- The Washington Times - Thursday, February 26, 2009

As a Lutheran, I was deeply offended by Mark D. Tooley’s article “Lutherans and Palestinians” (Culture, Thursday) which smears the Evangelical Lutheran Church in America (ELCA) and its bishops for holding their annual bishops conference in Jerusalem last month in company with some of the Canadian Lutheran bishops.

Mr. Tooley’s disrespectful and dismissive attitude toward Lutheran ministries among the Palestinians is not borne out by the facts. As ELCA Presiding Bishop Mark S. Hanson explains in his Jan. 23 open letter to U.S. Jewish, Muslim and Christian leaders, “Part of the core of our Lutheran theology of the cross calls us… to an authentic witness of human suffering, acts of costly discipleship, and sincere ways to care for our neighbors. The ELCA has a long-standing relationship with our Palestinian Christian brothers and sisters. … This fidelity between Lutherans in the land dates back over a century, where churches, medical structures, community centers, and schools that serve both Christians and Muslims signify the deep rootedness of relationships.”

Lutheran ministries in Palestine supported by the 4.7-million-member ELCA denomination include numerous schools operated by local Palestinian Lutheran churches but open to all, Augusta Victoria Hospital in East Jerusalem (the most prominent medical center in the Palestinian territories for the treatment of cancer, diabetes and other special-care diseases), the International Center in Bethlehem (with a wide array of educational, health and social services) and Abraham’s House in Beit Jala (a hope and reconciliation dialogue center for Jews, Muslims and Christians).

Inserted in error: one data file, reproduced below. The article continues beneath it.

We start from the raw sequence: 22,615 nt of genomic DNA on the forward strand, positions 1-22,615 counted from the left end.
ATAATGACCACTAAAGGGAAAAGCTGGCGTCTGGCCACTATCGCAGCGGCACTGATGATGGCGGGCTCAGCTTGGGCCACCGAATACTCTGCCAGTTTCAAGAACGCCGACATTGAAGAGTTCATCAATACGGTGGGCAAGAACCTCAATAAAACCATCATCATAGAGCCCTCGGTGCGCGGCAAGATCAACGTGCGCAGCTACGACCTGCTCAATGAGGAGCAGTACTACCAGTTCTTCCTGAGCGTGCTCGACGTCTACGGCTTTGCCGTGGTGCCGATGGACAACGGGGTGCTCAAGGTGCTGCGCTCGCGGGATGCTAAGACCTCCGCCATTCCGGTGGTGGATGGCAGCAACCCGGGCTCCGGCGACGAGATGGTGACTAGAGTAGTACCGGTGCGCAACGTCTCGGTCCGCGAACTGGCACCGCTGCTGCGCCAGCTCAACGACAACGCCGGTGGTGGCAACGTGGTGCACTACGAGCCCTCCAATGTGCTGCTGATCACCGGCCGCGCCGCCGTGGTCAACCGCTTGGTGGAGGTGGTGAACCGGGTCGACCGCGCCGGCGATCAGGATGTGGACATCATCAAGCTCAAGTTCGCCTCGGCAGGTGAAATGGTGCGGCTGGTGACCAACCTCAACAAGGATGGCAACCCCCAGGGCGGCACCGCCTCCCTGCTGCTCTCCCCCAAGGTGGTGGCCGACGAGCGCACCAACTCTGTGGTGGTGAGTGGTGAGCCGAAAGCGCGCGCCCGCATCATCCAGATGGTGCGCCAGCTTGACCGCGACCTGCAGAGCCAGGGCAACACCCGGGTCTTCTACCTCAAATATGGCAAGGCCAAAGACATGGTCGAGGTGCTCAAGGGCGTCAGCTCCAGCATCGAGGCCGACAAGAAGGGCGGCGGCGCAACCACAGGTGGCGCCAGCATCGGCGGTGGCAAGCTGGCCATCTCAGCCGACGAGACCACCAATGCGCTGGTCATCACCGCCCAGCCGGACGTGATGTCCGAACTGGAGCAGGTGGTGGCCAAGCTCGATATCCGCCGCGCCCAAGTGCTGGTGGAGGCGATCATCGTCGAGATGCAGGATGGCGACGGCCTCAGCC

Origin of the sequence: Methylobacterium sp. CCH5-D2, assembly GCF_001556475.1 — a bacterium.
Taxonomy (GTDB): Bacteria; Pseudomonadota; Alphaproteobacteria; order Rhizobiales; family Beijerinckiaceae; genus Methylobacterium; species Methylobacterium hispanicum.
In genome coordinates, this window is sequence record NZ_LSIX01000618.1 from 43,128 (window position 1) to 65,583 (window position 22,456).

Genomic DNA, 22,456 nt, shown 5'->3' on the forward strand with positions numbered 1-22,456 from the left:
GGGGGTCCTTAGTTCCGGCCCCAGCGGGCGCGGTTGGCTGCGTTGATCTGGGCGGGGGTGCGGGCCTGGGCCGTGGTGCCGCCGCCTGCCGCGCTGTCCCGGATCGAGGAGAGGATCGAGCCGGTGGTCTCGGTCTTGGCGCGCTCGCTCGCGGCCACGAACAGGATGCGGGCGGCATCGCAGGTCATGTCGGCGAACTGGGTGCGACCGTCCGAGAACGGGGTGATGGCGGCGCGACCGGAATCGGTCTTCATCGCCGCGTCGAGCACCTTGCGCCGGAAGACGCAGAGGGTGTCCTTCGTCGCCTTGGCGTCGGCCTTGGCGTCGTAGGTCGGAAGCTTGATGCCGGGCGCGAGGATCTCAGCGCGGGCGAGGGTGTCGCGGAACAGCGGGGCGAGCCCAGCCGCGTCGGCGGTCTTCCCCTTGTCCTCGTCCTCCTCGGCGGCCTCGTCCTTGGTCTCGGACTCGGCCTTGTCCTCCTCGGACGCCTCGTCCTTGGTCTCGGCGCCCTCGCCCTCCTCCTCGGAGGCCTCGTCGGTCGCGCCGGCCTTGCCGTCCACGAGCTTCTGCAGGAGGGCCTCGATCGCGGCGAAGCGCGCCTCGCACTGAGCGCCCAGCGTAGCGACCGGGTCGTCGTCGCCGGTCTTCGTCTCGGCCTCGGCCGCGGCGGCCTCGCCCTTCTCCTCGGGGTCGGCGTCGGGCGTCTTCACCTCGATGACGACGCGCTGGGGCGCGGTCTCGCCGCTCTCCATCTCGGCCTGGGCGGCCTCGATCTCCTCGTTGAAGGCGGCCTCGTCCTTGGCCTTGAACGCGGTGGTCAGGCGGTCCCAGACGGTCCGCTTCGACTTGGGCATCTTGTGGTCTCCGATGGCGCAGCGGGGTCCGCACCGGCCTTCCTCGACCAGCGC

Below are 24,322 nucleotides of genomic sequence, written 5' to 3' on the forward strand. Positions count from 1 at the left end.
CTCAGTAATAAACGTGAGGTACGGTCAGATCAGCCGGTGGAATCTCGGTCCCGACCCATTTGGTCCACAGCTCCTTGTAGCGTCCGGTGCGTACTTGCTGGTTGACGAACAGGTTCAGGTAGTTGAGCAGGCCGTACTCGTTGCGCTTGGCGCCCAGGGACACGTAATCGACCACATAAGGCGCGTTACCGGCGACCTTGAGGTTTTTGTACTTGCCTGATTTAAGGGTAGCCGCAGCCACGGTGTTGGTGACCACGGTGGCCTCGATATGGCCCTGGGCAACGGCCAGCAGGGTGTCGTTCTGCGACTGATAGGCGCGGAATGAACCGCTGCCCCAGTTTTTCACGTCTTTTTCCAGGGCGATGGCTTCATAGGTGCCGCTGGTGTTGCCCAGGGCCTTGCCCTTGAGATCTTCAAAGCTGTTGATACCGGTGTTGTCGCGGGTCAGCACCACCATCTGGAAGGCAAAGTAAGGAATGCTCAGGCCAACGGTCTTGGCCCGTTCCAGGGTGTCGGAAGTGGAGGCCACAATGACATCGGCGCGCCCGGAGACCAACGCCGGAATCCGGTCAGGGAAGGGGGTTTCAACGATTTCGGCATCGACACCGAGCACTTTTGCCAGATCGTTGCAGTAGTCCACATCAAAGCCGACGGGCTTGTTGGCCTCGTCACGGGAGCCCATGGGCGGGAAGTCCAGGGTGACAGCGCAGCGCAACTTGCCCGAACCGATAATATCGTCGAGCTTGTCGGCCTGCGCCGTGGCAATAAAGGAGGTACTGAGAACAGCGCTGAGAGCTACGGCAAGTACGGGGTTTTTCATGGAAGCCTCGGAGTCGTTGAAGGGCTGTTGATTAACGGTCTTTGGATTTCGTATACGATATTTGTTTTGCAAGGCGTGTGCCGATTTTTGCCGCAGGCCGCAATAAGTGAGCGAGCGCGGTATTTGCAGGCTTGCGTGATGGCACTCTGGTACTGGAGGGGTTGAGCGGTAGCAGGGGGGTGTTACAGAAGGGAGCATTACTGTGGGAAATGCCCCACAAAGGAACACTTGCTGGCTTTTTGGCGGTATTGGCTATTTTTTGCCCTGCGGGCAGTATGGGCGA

The January visit of American and Canadian Lutheran bishops to Jerusalem and the West Bank was no naive “photo-op” exercise by “globe-trotting bishops” intent on “decrying Israel’s supposed misdeeds” without examining “troubling Palestinian pathologies.”

It is both right and fitting that North American Lutheran bishops visit with Lutheran Palestinians from time to time, tour their schools and health centers and stand in compassionate solidarity with the suffering inhabitants of the land of Jesus’ life and ministry.

Mr. Tooley asks, “From the perspective of Lutheran bishops, what does all this envisioned peace and justice look like in the Middle East?” Sadly, his hardened heart doesn’t seem to have a clue.


Silver Spring

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